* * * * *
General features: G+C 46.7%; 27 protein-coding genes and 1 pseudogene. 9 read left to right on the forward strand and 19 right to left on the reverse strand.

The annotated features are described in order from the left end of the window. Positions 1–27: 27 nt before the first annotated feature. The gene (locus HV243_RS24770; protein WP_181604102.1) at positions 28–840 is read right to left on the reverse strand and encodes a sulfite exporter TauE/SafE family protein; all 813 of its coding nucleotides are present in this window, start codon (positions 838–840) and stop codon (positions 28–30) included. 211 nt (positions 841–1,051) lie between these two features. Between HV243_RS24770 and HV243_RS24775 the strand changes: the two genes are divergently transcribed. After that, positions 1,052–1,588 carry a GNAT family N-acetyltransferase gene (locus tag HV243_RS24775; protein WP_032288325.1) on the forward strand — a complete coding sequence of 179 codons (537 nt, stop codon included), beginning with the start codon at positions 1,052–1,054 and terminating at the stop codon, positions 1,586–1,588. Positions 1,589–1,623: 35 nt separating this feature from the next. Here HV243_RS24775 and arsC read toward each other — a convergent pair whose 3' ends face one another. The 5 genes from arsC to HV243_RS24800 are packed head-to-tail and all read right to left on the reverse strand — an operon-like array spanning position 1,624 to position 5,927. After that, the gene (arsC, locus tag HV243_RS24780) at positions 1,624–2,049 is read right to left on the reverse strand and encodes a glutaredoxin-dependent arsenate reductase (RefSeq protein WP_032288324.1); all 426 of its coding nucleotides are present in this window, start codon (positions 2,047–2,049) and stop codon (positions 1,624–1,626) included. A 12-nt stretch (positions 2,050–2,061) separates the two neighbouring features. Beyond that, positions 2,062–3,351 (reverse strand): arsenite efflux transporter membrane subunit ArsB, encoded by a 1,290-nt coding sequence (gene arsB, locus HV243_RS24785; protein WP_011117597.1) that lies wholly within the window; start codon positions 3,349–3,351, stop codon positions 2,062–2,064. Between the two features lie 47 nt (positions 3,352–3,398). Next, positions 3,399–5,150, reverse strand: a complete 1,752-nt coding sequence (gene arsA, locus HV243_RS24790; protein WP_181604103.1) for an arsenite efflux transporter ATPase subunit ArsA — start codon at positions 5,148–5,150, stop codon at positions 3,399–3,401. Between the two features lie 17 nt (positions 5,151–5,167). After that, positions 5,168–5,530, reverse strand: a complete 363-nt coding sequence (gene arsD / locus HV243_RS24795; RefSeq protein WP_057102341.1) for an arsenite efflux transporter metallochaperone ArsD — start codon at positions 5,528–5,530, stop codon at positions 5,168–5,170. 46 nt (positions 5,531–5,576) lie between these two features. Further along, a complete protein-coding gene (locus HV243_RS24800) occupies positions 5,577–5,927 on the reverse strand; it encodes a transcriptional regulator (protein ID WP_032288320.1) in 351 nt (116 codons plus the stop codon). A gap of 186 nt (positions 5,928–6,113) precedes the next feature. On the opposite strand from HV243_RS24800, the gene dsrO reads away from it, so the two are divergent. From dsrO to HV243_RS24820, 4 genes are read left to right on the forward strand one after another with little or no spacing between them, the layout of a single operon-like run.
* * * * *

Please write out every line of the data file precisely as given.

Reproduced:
General features: G+C 46.7%; 27 protein-coding genes and 1 pseudogene. 9 read left to right on the forward strand and 19 right to left on the reverse strand.

The annotated features are described in order from the left end of the window. Positions 1–27: 27 nt before the first annotated feature. The gene (locus HV243_RS24770; protein WP_181604102.1) at positions 28–840 is read right to left on the reverse strand and encodes a sulfite exporter TauE/SafE family protein; all 813 of its coding nucleotides are present in this window, start codon (positions 838–840) and stop codon (positions 28–30) included. 211 nt (positions 841–1,051) lie between these two features. Between HV243_RS24770 and HV243_RS24775 the strand changes: the two genes are divergently transcribed. After that, positions 1,052–1,588 carry a GNAT family N-acetyltransferase gene (locus tag HV243_RS24775; protein WP_032288325.1) on the forward strand — a complete coding sequence of 179 codons (537 nt, stop codon included), beginning with the start codon at positions 1,052–1,054 and terminating at the stop codon, positions 1,586–1,588. Positions 1,589–1,623: 35 nt separating this feature from the next. Here HV243_RS24775 and arsC read toward each other — a convergent pair whose 3' ends face one another. The 5 genes from arsC to HV243_RS24800 are packed head-to-tail and all read right to left on the reverse strand — an operon-like array spanning position 1,624 to position 5,927. After that, the gene (arsC, locus tag HV243_RS24780) at positions 1,624–2,049 is read right to left on the reverse strand and encodes a glutaredoxin-dependent arsenate reductase (RefSeq protein WP_032288324.1); all 426 of its coding nucleotides are present in this window, start codon (positions 2,047–2,049) and stop codon (positions 1,624–1,626) included. A 12-nt stretch (positions 2,050–2,061) separates the two neighbouring features. Beyond that, positions 2,062–3,351 (reverse strand): arsenite efflux transporter membrane subunit ArsB, encoded by a 1,290-nt coding sequence (gene arsB, locus HV243_RS24785; protein WP_011117597.1) that lies wholly within the window; start codon positions 3,349–3,351, stop codon positions 2,062–2,064. Between the two features lie 47 nt (positions 3,352–3,398). Next, positions 3,399–5,150, reverse strand: a complete 1,752-nt coding sequence (gene arsA, locus HV243_RS24790; protein WP_181604103.1) for an arsenite efflux transporter ATPase subunit ArsA — start codon at positions 5,148–5,150, stop codon at positions 3,399–3,401. Between the two features lie 17 nt (positions 5,151–5,167). After that, positions 5,168–5,530, reverse strand: a complete 363-nt coding sequence (gene arsD / locus HV243_RS24795; RefSeq protein WP_057102341.1) for an arsenite efflux transporter metallochaperone ArsD — start codon at positions 5,528–5,530, stop codon at positions 5,168–5,170. 46 nt (positions 5,531–5,576) lie between these two features. Further along, a complete protein-coding gene (locus HV243_RS24800) occupies positions 5,577–5,927 on the reverse strand; it encodes a transcriptional regulator (protein ID WP_032288320.1) in 351 nt (116 codons plus the stop codon). A gap of 186 nt (positions 5,928–6,113) precedes the next feature. On the opposite strand from HV243_RS24800, the gene dsrO reads away from it, so the two are divergent. From dsrO to HV243_RS24820, 4 genes are read left to right on the forward strand one after another with little or no spacing between them, the layout of a single operon-like run.